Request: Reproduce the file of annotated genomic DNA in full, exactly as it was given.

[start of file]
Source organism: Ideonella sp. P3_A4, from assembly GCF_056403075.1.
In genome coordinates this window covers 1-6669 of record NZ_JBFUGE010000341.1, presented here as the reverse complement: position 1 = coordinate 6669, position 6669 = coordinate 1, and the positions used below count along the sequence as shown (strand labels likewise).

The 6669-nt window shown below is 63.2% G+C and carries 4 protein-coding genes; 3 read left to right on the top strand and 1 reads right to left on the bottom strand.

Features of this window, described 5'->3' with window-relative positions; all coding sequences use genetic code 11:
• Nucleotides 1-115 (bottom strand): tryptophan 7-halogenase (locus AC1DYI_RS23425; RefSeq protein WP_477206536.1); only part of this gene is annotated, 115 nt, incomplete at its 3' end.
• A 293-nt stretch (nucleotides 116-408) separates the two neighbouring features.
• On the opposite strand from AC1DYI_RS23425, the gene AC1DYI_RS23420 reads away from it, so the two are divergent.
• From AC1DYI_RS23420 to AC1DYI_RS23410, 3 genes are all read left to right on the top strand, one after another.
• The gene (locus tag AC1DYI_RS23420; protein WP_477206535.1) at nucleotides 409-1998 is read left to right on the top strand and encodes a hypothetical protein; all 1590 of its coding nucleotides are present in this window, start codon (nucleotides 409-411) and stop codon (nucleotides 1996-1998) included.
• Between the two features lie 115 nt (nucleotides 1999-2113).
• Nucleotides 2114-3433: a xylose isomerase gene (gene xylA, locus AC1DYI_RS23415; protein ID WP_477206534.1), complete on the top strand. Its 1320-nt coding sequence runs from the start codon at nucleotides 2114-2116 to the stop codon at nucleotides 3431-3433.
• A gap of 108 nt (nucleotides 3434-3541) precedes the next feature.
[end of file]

Source organism: Ideonella sp. P3_A4, from assembly GCF_056403075.1.
In genome coordinates this window covers 1-6669 of record NZ_JBFUGE010000341.1, presented here as the reverse complement: position 1 = coordinate 6669, position 6669 = coordinate 1, and the positions used below count along the sequence as shown (strand labels likewise).

The 6669-nt window shown below is 63.2% G+C and carries 4 protein-coding genes; 3 read left to right on the top strand and 1 reads right to left on the bottom strand.

Features of this window, described 5'->3' with window-relative positions; all coding sequences use genetic code 11:
• Nucleotides 1-115 (bottom strand): tryptophan 7-halogenase (locus AC1DYI_RS23425; RefSeq protein WP_477206536.1); only part of this gene is annotated, 115 nt, incomplete at its 3' end.
• A 293-nt stretch (nucleotides 116-408) separates the two neighbouring features.
• On the opposite strand from AC1DYI_RS23425, the gene AC1DYI_RS23420 reads away from it, so the two are divergent.
• From AC1DYI_RS23420 to AC1DYI_RS23410, 3 genes are all read left to right on the top strand, one after another.
• The gene (locus tag AC1DYI_RS23420; protein WP_477206535.1) at nucleotides 409-1998 is read left to right on the top strand and encodes a hypothetical protein; all 1590 of its coding nucleotides are present in this window, start codon (nucleotides 409-411) and stop codon (nucleotides 1996-1998) included.
• Between the two features lie 115 nt (nucleotides 1999-2113).
• Nucleotides 2114-3433: a xylose isomerase gene (gene xylA, locus AC1DYI_RS23415; protein ID WP_477206534.1), complete on the top strand. Its 1320-nt coding sequence runs from the start codon at nucleotides 2114-2116 to the stop codon at nucleotides 3431-3433.
• A gap of 108 nt (nucleotides 3434-3541) precedes the next feature.